why?

This is a discussion on why? within the C++ Programming forums, part of the General Programming Boards category; this only prints % .....what am i doing wrong? the very first line is %2004-10% Code: int seekMonth(char *file, Date ...

  1. #1
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    why?

    this only prints % .....what am i doing wrong?

    the very first line is
    %2004-10%

    Code:
    int seekMonth(char *file, Date &)
    {
        int length;
        fstream fin;
        fin.open(file, ios::in);
        fin.seekg(ios::end);
        length = fin.tellg();
        fin.seekg(ios::beg);
        
        
        
        char *line;
        line = new char[length];
        fin.getline(line, length);
        
        if(*line == '%')
        {
            cout << line << endl;
           
        }    
            
        return 0;
    }

    i have stripped my code down and ran it so there is no more to this code.
    Last edited by misplaced; 10-11-2004 at 01:00 AM.

  2. #2
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    > fin.seekg(ios::end);
    This should be:
    fin.seekg(0, ios::end);

    > fin.seekg(ios::beg);
    Same here:
    fin.seekg(0, ios::beg);

  3. #3
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    hehe....i JUST now realized that....

    what does the zero do anyway?

  4. #4
    Registered User Micko's Avatar
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    Use:
    Code:
    fin.seekg(0,ios::end);
    //instead
    fin.seekg(ios::end);
    You don't need to use int main(void) you can use int main() because under C++ (but not C), leaving the parentheses empty is the same as using void in the parentheses. (In C, leaving the parentheses empty means you are remaining silent about whether or not there are arguments.)
    Second
    Certain type-independent information that used to be kept in the ios base class has been moved to the new ios_base class. This includes the various formatting constants such as ios::fixed, which now is ios_base::fixed. Also, ios_base contains some options that weren't available in the old ios.


    The members and methods found in the ios_base class formerly were found in the ios class. Now ios_base is a base class to ios. In the new system, ios is a template class with char and wchar_t specializations, while ios_base contains the non-template features.
    So use ios_base::in not ios::in although don't need to.

  5. #5
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    ok....

    except i did not post main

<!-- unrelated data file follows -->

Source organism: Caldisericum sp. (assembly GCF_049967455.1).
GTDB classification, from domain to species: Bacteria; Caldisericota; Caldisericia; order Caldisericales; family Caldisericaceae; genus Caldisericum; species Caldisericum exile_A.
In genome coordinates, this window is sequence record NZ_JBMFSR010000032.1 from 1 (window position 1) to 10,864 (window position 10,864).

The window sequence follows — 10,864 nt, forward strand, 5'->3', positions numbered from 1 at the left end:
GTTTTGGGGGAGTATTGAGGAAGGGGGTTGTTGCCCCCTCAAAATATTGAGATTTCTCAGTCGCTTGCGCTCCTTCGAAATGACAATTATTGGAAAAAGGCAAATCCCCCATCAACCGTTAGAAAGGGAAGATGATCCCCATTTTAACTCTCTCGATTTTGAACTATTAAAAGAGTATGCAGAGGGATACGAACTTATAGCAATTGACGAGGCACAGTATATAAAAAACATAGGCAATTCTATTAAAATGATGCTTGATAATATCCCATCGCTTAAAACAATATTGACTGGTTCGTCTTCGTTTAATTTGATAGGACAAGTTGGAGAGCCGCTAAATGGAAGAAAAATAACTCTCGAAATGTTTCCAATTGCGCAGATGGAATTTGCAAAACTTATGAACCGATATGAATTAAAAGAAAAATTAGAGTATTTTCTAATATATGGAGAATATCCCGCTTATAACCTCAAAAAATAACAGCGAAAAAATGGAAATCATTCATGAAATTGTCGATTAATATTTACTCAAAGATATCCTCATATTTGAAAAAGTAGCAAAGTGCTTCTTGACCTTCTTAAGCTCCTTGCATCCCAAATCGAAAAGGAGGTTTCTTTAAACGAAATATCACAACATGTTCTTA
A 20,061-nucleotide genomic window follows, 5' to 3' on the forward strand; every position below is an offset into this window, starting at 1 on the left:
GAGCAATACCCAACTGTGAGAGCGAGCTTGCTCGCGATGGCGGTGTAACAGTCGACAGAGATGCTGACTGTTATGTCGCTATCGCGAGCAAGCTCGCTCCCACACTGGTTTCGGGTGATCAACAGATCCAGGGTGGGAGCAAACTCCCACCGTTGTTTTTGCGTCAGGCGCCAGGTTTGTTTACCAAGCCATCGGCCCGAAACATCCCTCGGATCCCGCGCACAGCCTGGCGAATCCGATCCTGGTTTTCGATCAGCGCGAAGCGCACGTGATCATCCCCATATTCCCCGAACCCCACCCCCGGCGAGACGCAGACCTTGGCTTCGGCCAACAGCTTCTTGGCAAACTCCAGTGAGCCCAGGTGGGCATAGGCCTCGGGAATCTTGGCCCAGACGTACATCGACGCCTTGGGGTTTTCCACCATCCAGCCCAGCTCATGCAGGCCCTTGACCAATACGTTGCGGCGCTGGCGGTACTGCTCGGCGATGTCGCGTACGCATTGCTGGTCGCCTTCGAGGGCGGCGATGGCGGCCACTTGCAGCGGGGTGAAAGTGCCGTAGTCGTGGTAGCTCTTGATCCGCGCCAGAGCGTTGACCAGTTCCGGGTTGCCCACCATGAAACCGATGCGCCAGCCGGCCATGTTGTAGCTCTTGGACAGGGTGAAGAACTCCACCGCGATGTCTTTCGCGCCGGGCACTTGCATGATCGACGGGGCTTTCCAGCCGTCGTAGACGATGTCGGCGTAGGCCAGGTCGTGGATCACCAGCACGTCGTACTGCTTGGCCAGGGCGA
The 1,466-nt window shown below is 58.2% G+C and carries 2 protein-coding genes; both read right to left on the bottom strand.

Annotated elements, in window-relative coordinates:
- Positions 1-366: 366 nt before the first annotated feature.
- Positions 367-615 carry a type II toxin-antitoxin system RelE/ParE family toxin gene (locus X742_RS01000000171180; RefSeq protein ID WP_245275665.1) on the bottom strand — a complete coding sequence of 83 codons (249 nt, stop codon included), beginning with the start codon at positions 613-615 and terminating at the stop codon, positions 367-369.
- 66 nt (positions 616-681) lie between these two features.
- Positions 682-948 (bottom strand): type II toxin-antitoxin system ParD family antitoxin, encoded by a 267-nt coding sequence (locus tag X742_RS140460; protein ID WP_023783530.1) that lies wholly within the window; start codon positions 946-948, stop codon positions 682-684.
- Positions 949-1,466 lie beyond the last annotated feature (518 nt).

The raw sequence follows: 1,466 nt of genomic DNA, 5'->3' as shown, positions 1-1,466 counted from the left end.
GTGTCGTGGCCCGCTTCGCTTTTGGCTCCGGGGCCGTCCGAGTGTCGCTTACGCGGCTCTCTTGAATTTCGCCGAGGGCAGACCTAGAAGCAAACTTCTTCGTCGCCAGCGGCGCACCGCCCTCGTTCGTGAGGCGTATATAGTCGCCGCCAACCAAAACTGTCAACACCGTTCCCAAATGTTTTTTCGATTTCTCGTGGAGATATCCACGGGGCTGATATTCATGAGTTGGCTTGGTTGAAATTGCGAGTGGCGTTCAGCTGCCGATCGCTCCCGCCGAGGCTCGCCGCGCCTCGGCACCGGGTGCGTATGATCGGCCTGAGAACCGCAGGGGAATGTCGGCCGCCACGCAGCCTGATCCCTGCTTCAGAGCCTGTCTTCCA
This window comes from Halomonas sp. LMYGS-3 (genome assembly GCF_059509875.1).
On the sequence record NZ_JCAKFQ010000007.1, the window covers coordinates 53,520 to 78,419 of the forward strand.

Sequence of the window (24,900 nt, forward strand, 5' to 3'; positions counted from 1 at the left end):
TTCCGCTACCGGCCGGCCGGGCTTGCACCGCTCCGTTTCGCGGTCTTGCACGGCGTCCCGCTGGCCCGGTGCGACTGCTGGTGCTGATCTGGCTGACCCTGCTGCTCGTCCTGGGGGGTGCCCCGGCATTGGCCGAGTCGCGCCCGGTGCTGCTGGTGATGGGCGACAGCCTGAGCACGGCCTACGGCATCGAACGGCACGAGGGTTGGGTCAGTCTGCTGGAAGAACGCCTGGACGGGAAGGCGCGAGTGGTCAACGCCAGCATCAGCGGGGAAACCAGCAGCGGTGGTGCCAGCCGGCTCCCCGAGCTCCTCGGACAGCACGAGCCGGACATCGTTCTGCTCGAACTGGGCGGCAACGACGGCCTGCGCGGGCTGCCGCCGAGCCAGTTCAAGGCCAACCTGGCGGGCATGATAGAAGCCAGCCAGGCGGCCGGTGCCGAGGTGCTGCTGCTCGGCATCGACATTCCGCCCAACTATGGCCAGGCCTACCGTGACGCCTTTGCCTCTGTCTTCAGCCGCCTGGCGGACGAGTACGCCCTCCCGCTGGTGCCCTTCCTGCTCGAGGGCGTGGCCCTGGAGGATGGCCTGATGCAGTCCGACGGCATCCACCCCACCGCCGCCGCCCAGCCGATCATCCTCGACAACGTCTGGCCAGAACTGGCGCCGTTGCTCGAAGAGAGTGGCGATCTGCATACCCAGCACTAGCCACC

6. #6
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    >what does the zero do anyway?
    It indicates how far to move the file pointer, starting from the position specified by the second parameter. So:
    fin.seekg(5, ios::beg);
    would move the file pointer 5 bytes forward from the start of the file.

    fin.seekg(-5, ios::end);
    would move the file pointer 5 bytes backward from the end of the file.

  7. #7
    Registered User Micko's Avatar
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    Quote Originally Posted by misplaced
    ok....

    except i did not post main
    Sorry, obviously that wasn't inteded to you. I was replying to another post and accidentaly paste that, but no harm.
    What zero do?
    This is explanation from bruce eckel:
    In some situations you may want to move this stream
    position. You can do it using two models: One uses an absolute location in the stream called
    the streampos; the second works like the Standard C library functions fseek( ) for a file and
    moves a given number of bytes from the beginning, end, or current position in the file.
    The streampos approach requires that you first call a “tell” function: tellp( ) for an ostream
    or tellg( ) for an istream. (The “p” refers to the “put pointer” and the “g” refers to the “get
    pointer.”) This function returns a streampos you can later use in the single-argument version
    of seekp( ) for an ostream or seekg( ) for an istream, when you want to return to that
    position in the stream.
    The second approach is a relative seek and uses overloaded versions of seekp( ) and seekg( ).
    The first argument is the number of bytes to move: it may be positive or negative. The second
    argument is the seek direction:
    ios::beg From beginning of stream
    ios::cur Current position in stream
    ios::end From end of stream

    Code:
    in.seekg(0, ios::end);
    This call seeks zero bytes off the end of the file, that is, to the end.

    Cheers!

  8. #8
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    thank you...

    now i got a new problem....

    i know tellg returns streampos...but will it's value be the number characters into the file....
    example:
    Code:
    f.getline(line, length);                //get a line "%2004-10%\n  length is 9
    streampos filePos = f.tellg();      //filePos should be 9?       
    f.getline(line, length);

  9. #9